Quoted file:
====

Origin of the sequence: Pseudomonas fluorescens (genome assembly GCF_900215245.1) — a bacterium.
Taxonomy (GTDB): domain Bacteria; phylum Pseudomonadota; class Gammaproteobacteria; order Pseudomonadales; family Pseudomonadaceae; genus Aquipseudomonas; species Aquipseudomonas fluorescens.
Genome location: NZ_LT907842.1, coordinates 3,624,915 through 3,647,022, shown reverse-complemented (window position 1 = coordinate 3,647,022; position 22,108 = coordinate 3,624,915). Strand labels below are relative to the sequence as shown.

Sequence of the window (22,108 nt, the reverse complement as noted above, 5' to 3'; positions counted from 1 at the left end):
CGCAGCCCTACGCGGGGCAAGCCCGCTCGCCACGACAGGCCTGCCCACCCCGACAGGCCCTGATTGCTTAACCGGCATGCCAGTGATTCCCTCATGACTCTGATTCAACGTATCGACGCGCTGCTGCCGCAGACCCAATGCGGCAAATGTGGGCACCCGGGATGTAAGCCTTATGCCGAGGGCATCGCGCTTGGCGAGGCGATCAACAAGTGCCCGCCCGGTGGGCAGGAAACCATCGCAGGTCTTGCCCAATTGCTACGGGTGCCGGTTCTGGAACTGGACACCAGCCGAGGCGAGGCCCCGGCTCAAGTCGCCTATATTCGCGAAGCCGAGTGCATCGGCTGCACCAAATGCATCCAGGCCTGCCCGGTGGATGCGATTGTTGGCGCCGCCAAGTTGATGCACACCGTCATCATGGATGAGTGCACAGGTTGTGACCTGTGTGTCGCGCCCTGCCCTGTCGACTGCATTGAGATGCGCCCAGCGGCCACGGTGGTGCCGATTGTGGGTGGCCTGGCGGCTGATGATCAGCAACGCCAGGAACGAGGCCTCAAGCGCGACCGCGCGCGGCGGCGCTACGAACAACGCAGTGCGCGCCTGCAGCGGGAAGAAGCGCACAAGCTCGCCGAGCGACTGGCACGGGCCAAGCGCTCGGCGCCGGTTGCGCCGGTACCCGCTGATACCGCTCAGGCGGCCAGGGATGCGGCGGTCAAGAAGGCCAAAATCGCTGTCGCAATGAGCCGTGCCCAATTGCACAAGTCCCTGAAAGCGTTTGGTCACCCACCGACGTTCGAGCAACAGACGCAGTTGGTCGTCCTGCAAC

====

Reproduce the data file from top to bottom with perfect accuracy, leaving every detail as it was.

Origin of the sequence: Pseudomonas fluorescens (genome assembly GCF_900215245.1) — a bacterium.
Taxonomy (GTDB): domain Bacteria; phylum Pseudomonadota; class Gammaproteobacteria; order Pseudomonadales; family Pseudomonadaceae; genus Aquipseudomonas; species Aquipseudomonas fluorescens.
Genome location: NZ_LT907842.1, coordinates 3,624,915 through 3,647,022, shown reverse-complemented (window position 1 = coordinate 3,647,022; position 22,108 = coordinate 3,624,915). Strand labels below are relative to the sequence as shown.

Sequence of the window (22,108 nt, the reverse complement as noted above, 5' to 3'; positions counted from 1 at the left end):
CGCAGCCCTACGCGGGGCAAGCCCGCTCGCCACGACAGGCCTGCCCACCCCGACAGGCCCTGATTGCTTAACCGGCATGCCAGTGATTCCCTCATGACTCTGATTCAACGTATCGACGCGCTGCTGCCGCAGACCCAATGCGGCAAATGTGGGCACCCGGGATGTAAGCCTTATGCCGAGGGCATCGCGCTTGGCGAGGCGATCAACAAGTGCCCGCCCGGTGGGCAGGAAACCATCGCAGGTCTTGCCCAATTGCTACGGGTGCCGGTTCTGGAACTGGACACCAGCCGAGGCGAGGCCCCGGCTCAAGTCGCCTATATTCGCGAAGCCGAGTGCATCGGCTGCACCAAATGCATCCAGGCCTGCCCGGTGGATGCGATTGTTGGCGCCGCCAAGTTGATGCACACCGTCATCATGGATGAGTGCACAGGTTGTGACCTGTGTGTCGCGCCCTGCCCTGTCGACTGCATTGAGATGCGCCCAGCGGCCACGGTGGTGCCGATTGTGGGTGGCCTGGCGGCTGATGATCAGCAACGCCAGGAACGAGGCCTCAAGCGCGACCGCGCGCGGCGGCGCTACGAACAACGCAGTGCGCGCCTGCAGCGGGAAGAAGCGCACAAGCTCGCCGAGCGACTGGCACGGGCCAAGCGCTCGGCGCCGGTTGCGCCGGTACCCGCTGATACCGCTCAGGCGGCCAGGGATGCGGCGGTCAAGAAGGCCAAAATCGCTGTCGCAATGAGCCGTGCCCAATTGCACAAGTCCCTGAAAGCGTTTGGTCACCCACCGACGTTCGAGCAACAGACGCAGTTGGTCGTCCTGCAAC